Such arguments keep being ignored. Rather, I recently read about 99 per cent of people who avoid ‘commit suicide’ and prefer to say ‘die by suicide’. As ever, no evidence is provided for such claims which make a clear assumption that the latter phrase is so obviously superior.  Is it though?

The undoubtedly well-meant fight to save us from ‘commit suicide’ includes, as I wrote in an earlier post, such wild claims as the Samaritans’ research had apparently found that using the phrase ‘commit suicide’ stops people from seeking help. I contacted the Samaritans, they denied the existence of such research. What next, I would ask, after blatant lying?

There is a reservation I would like to make here. No, I don’t think that changing one phrase has resulted in the change of attitudes. No, it’s the entirety of activities, from the change of references to suicide, the range of these changes (even the CNN started writing ‘die by suicide’), the “It’s OK to feel shit” (a real campaign), together with much advocacy/activism that are all likely to have had a significant effect on how people perceive suicide.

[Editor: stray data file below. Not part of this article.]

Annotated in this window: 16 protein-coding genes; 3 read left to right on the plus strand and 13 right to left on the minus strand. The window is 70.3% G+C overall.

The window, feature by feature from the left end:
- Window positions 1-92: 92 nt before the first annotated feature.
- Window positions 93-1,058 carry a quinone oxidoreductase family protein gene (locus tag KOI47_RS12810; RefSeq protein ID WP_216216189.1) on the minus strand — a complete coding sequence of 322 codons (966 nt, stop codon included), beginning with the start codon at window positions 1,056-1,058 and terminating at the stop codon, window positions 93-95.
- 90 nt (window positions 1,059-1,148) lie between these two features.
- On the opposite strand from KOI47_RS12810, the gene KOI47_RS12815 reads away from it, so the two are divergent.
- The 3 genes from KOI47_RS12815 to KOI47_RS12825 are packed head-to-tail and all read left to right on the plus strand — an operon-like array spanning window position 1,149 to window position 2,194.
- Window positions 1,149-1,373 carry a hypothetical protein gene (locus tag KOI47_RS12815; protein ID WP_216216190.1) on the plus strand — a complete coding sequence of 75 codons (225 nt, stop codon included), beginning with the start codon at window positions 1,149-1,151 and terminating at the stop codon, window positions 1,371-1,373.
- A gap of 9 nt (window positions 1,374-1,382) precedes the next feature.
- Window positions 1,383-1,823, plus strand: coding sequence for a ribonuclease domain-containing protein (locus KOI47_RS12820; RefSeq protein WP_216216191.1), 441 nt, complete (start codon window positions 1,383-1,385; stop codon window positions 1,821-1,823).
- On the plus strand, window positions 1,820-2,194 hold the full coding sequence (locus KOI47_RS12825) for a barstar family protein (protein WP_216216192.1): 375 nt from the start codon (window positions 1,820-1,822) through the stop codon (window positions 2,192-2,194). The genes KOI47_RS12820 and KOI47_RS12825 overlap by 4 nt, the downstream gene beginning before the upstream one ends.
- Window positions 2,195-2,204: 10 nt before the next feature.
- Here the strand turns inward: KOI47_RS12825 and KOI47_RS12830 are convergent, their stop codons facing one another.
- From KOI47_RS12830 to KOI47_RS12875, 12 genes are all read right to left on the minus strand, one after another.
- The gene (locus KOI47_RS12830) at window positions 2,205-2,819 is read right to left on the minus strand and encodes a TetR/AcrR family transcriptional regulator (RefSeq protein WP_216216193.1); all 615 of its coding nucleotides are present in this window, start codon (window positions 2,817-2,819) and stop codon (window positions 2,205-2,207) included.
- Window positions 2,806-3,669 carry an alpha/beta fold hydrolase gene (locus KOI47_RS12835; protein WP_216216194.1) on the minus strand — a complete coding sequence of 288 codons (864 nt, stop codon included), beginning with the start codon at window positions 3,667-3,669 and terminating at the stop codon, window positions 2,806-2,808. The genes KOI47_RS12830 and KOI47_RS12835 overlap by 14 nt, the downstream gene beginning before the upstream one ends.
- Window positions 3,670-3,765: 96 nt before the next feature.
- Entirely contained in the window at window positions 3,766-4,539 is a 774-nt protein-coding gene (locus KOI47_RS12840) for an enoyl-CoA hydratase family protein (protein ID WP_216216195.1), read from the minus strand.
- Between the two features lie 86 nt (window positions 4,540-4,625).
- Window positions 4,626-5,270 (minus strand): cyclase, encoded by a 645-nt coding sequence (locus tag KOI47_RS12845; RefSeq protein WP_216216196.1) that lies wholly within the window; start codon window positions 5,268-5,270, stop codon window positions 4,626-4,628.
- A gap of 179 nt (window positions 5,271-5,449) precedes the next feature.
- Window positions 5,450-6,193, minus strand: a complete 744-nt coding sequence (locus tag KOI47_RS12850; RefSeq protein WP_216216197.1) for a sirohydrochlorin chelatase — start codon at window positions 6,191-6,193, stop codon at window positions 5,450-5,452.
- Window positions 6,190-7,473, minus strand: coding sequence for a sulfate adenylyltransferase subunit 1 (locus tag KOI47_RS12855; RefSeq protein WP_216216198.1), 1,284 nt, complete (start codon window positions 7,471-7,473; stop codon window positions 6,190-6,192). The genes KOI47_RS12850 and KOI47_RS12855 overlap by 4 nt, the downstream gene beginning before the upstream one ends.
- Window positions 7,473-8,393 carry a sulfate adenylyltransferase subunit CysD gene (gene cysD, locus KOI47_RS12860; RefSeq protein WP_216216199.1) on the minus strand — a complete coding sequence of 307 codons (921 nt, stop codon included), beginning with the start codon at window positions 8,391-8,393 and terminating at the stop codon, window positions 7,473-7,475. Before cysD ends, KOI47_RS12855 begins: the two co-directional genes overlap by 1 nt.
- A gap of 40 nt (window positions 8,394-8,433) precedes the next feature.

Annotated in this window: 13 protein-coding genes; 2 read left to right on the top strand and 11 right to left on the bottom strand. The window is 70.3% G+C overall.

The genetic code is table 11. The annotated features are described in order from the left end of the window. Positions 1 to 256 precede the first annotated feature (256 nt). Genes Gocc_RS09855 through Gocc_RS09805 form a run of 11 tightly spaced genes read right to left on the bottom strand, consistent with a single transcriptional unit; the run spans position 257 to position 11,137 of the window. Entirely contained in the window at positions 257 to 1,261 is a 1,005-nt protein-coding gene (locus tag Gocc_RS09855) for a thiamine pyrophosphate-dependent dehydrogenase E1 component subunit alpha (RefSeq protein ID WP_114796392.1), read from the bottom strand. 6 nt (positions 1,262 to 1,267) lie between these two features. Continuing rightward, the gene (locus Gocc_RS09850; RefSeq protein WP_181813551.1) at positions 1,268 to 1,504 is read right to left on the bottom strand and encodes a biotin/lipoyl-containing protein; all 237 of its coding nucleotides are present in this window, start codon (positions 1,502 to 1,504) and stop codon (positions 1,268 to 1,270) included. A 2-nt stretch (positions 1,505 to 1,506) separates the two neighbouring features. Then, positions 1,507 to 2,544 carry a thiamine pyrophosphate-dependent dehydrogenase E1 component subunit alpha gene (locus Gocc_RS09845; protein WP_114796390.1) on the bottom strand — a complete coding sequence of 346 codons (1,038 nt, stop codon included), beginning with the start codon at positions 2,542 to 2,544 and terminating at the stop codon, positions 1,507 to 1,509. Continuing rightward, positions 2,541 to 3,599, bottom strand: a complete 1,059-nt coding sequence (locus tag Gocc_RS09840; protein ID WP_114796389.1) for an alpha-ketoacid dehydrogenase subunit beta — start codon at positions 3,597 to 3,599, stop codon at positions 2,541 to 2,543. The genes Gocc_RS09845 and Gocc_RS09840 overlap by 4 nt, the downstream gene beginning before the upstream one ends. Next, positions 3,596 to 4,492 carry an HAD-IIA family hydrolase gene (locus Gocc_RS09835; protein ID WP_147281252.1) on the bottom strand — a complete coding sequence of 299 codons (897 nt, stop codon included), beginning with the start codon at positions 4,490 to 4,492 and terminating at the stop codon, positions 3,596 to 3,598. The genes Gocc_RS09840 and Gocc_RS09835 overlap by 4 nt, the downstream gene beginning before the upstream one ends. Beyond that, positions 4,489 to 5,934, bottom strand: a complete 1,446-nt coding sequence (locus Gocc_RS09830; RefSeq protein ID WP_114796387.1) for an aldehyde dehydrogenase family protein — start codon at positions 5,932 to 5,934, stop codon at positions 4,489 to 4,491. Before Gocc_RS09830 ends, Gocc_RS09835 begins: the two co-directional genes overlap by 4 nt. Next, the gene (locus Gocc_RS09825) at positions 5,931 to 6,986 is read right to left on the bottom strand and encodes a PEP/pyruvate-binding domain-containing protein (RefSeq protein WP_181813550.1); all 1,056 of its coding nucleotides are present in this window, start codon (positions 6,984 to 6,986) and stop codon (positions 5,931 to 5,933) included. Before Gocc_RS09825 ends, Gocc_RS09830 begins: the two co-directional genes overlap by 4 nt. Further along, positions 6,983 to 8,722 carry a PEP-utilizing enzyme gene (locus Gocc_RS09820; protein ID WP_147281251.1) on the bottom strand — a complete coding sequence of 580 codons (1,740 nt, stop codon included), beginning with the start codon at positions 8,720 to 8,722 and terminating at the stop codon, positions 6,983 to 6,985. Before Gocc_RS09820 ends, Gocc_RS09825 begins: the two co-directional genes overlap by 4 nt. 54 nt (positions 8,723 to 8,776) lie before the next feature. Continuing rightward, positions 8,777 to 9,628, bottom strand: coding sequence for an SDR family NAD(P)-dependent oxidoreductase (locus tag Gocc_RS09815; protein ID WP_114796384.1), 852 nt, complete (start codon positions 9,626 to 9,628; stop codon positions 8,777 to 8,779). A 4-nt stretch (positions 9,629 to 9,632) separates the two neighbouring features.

Now, it’s time for a couple of comments.

1. First, the message constructing suicide as non-stigmatising is overly simplistic. While I can understand the arguments for campaigning against the phrase ‘commit suicide’ (I disagree with them), they must come with understanding what and why it should be replaced with. I have written many times that the phrase ‘die by suicide’ is problematic as it positions suicide as something merely happening and not being completed by an (unfettered) actor. Such arguments keep being ignored. ‘We’ know better, after all.

2. Second, one of the reactions to the abovementioned article I saw on Twitter was (genuine, I think) surprise that people do not do as they’re told. No, you’re not supposed to kill yourself more readily, the tweet seemed to say, you’re supposed to do what we want you to do. Well, it doesn’t work like that. You cannot decree that the stigma of suicide will only be reduced in areas in which you wish it. Suicide has become more available socially. In a way, the genie is out and it will be very difficult to put it back in.